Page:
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Papuan priests call for peace, criticize Indonesian bishops

More than 100 indigenous clerics sign Human Rights Day statement condemning violence, church silence in restive province

Ryan Dagur, Jakarta

Ryan Dagur, Jakarta

Updated: December 11, 2020 07:56 AM GMT
Papuan priests call for peace, criticize Indonesian bishops

Father John Bunay (right), reads out a statement on Dec. 10 signed by more than 100 Catholic priests in Papua calling for an end to violence and to demand Indonesian bishops pay serious attention to the problems of Papuans. (Photo: YouTube screenshot)

More than 100 Catholic priests in Papua have called for an end to violence and called on bishops to do more to help address the situation in Indonesia’s restive easternmost region.
 
In a statement, read by their spokesman Father John Bunay, they said that they "felt called to speak out and voice the concerns and be the conscience of the people that God had entrusted."

The statement was read out on Human Rights Day on Dec. 10 during a press conference broadcast on Youtube and attended by around 20 of the priests.
 
"We are the voice of the pregnant and nursing mothers, young children, parents and young people, the sick, the blind, the deaf and the lame, all the helpless who now live in anxiety and fear in Papua,” they said.
 
The statement was signed by 147 diocesan and religious priests.
 
They said the human rights situation in Papua continues to deteriorate, and that victims of violence have recently included “church servants.”
 
They pointed to the killing of Protestant pastor, Yeremia Zanambani, shot by soldiers in Intan Jaya district on Sept. 19, and Rufinus Tigau, a catechist who was shot by security forces on Oct. 26.
 
Despite several Papua bishops voicing concerns with Coordinating Minister for Political, Legal and Security Affairs Mahfud MD during a meeting following the killings,  nothing has been done to address the killings while for the military it has been business as usual, the priests said.

The military and paramilitary groups operating in Papua have often been criticized for adopting a heavy-handed approach to dealing with a low-level insurgency in the region which has included human rights violations.   
 
The priests said the presence of paramilitaries was of major concern and called on President Joko Widodo to withdraw them immediately.
 
They also called on the army and pro-independence groups to cease “armed violence and open negotiations mediated by the state or a neutral party.”

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The decade-long conflict started when the government began to suppress the Free Papua movement that seeks freedom from Indonesia, which took over the region in 1963 after the Dutch withdrew.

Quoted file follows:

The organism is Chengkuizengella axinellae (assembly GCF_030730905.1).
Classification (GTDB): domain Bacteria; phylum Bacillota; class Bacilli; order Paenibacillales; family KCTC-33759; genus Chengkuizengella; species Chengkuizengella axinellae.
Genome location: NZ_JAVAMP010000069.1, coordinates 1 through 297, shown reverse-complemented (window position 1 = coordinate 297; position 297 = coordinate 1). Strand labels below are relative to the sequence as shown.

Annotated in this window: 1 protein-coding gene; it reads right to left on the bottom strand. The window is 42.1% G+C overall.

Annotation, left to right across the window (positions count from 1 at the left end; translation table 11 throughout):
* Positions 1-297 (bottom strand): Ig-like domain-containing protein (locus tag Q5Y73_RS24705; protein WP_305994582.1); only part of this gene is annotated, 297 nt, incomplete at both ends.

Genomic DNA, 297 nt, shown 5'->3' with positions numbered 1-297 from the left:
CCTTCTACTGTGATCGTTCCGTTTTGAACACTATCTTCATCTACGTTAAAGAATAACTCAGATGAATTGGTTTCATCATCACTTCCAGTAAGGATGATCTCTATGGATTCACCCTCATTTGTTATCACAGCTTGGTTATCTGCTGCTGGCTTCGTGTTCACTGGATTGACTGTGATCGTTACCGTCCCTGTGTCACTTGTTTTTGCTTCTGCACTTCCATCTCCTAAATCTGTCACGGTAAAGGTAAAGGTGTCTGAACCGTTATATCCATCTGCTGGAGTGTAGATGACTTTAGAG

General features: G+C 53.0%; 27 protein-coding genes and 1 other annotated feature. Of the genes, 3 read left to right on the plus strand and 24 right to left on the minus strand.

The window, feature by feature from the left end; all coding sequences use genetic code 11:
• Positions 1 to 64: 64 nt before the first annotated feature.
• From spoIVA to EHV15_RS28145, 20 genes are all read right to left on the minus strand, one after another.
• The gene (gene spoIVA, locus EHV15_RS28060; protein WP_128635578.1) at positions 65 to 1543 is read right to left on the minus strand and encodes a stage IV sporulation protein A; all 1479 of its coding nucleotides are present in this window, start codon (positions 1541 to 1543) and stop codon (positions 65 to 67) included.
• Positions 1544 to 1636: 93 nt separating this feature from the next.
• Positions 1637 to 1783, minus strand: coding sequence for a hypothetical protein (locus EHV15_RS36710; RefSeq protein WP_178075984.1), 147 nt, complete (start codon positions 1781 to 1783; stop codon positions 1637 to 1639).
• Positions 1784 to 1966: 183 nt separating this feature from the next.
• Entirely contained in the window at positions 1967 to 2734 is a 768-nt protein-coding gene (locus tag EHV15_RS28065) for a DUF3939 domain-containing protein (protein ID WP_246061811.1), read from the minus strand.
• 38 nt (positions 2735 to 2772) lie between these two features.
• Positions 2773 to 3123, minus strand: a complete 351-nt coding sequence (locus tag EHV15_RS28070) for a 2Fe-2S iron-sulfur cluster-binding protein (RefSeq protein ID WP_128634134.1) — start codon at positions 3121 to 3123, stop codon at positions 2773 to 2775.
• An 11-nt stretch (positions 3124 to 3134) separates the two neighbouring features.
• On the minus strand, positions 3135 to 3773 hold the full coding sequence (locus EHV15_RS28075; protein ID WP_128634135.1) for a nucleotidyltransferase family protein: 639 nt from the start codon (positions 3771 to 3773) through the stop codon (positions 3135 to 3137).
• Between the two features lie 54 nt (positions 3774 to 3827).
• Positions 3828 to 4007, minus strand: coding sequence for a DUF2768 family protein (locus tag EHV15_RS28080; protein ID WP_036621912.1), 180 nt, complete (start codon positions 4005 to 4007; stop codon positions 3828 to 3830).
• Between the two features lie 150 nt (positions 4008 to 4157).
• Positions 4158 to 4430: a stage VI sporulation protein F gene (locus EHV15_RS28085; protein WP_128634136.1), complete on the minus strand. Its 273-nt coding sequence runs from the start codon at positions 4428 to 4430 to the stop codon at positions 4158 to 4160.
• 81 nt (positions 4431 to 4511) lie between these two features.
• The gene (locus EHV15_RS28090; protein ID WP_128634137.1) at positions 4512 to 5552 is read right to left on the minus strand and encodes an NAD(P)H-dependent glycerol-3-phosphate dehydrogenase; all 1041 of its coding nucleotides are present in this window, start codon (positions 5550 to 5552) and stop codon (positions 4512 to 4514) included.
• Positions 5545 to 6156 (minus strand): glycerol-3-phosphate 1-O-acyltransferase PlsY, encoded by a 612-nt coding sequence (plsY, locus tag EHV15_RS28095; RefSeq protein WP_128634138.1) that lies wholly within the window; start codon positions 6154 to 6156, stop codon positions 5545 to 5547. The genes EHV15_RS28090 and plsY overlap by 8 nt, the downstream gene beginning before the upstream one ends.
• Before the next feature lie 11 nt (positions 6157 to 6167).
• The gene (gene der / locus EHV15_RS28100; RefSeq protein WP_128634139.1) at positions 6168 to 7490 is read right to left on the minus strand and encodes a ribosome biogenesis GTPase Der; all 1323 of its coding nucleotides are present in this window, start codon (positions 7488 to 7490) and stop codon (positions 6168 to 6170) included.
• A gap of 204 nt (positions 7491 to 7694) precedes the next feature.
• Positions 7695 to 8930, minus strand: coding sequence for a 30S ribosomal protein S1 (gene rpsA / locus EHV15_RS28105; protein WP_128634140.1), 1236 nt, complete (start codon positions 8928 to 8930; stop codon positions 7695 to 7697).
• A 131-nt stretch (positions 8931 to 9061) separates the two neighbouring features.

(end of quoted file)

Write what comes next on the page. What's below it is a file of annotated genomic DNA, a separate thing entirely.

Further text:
Free Papua Movement has been accused of conducting a guerrilla war against the Indonesian military and police.

"Violence never solves problems, instead it will add a million new miseries and problems," the statement said.
 
"The safety of human life is not at the end of the barrel of a gun," they added.
 
The priests also urged Indonesian Bishops  “not to remain silent as if they do not want to know the wounded condition of Papuan humanity.”
 
"Why don't you, the leaders of the Indonesian Catholic Church not discuss seriously and thoroughly the longest-running conflict in Indonesia?" they said.
 
They said they were both puzzled and hurt when they heard that the bishops were quick to express sorrow for non-Catholics elsewhere.
 
"Meanwhile, the grief, anxiety, and the killing of Papuans seem to have escaped the bishops’ attention, protection, and compassion," they said.

As for bishops in Papua, they said they were, "longing for the shepherd who is at the forefront to act to save God's people.”

Franciscan Father Paulus Tumayang, one of the signatories, said the priests’ concerns were born from real experiences and meeting with people.
 
"We are not affiliated with any group. This is purely our voice as servants of God,” said the parish priest of St. Peter and Paulus Argapura church in Jayapura Diocese.
 
Father John Djonga, an activist priest, said they had to speak out because they feel that the government does not care about Papuans anymore.
 
"There is an impression that the government no longer feels responsible for this situation. Therefore, we have to speak up,” he said.
 
When asked to comment by UCA News, bishop’s conference president, Cardinal Ignatius Suharyo Hardjoatmodjo responded by saying the bishops’ conference was “looking for an effective way to support our brothers and sisters in Papua with the hope that it will have more impact. It's still being worked on."

 

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